the science dealing with the life of past geological periods
Our everyday life would be unthinkable without the legacies of former living beings, our cars drive with the organic remains of former seaweed and bacteria (the crude oil), the steel of our cars is obtained from microbially precipitated iron ore deposits that are 2.5 billion years old, the abrasive in our toothpaste is fossil diatoms and the phosphate fertilizer on our fields comes from phosphate minerals that were biologically precipitated in primeval times, such as the skeletal parts of vertebrates.
We, as humans, are also a product of the evolution of life, palaeontological research enables us to trace our ancestors, theoretically back to the appearance of the first fossil (bacterial) cell.
The biosphere is a unique feature of our planet in the solar system. Life has existed on earth for at least 3.5 billion years. Evolutionary processes, starting from bacteria-like organisms, led to the development of the most diverse building plans, up to the present human being. The science of palaeontology uses fossils to investigate which living beings lived on earth at what time, how they were related to each other, how they developed and spread.
Classical palaeontology is currently undergoing a significant expansion in geobiology. It deals with both modern and fossil organisms and the processes in the Earth System that are driven by them.
The exploration of life on earth has always exerted a special attraction on people. Historically, palaeontology has been thought-forming and thus has shaped society. Finds of fossils keep curious people and researchers all over the world busy. The resulting knowledge is constantly growing and the exchange of information is therefore essential. The Palaeontological Society combines these interests and the knowledge of the palaeontological sciences in German-speaking Europe.
Understanding global changes in the environment and climate is a major challenge for mankind, and palaeontology makes a decisive contribution to mastering this challenge. By reconstructing and understanding geological processes in the change of palaeoecosystems, it provides essential ideas for scenarios of how our environment might develop in the future within the framework of ecosystem research. Palaeontological knowledge, for example about the palaeobiological effects of increasing sea acidification, can thus help to mitigate or prevent undesirable changes.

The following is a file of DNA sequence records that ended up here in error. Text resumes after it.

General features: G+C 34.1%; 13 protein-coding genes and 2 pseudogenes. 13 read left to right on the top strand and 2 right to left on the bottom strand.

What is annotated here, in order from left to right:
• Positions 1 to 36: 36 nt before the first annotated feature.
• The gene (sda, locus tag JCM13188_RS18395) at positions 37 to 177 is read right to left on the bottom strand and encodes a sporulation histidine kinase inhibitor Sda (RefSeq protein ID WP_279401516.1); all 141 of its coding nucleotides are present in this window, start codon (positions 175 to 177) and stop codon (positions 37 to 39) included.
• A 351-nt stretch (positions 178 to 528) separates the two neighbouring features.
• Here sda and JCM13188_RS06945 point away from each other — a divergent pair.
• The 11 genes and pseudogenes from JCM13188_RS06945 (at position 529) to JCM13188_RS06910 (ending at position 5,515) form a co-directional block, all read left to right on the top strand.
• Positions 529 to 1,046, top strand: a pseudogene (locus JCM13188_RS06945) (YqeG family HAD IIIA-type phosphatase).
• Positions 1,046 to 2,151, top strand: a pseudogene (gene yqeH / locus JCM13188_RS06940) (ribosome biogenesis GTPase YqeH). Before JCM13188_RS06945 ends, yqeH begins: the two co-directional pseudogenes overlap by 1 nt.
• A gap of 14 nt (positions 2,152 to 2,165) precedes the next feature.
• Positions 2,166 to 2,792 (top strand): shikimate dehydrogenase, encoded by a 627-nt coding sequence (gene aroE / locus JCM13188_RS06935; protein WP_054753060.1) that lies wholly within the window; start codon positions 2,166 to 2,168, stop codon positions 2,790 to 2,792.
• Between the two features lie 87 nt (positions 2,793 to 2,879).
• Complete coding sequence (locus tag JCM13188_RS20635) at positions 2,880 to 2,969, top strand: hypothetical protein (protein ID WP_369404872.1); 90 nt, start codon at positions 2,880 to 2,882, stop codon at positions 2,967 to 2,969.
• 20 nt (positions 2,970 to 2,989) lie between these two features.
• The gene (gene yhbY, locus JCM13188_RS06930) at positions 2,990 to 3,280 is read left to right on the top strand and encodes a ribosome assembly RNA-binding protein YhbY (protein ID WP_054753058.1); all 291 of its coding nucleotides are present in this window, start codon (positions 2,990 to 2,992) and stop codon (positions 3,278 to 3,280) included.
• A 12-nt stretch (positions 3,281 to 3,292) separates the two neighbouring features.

In order to understand the phylogeny, ecology and biology of today's organisms, including humans, one needs to know their evolutionary development. Palaeontology has the important task of linking fossil finds with the dynamics of their palaeoenvironment and the palaeo-climates of the Earth's history. These findings serve the other geosciences for the reconstruction of climatic-material cycle events of the Earth's past.
The feedbacks between the bio- and geosphere in the Earth's past are still far from being understood. This concerns, for example, CO2 storage through the colonisation of the mainland by plants and its influence on weathering or deposit formation as well as the biomineralisation of the soil, in this case of phosphates (fertilisers).
The future development of the biosphere in System Earth cannot yet be adequately predicted. This results in new challenges for biologically oriented palaeontology, with its sub-areas of geo(micro)biology, geoecology and biodiversity research.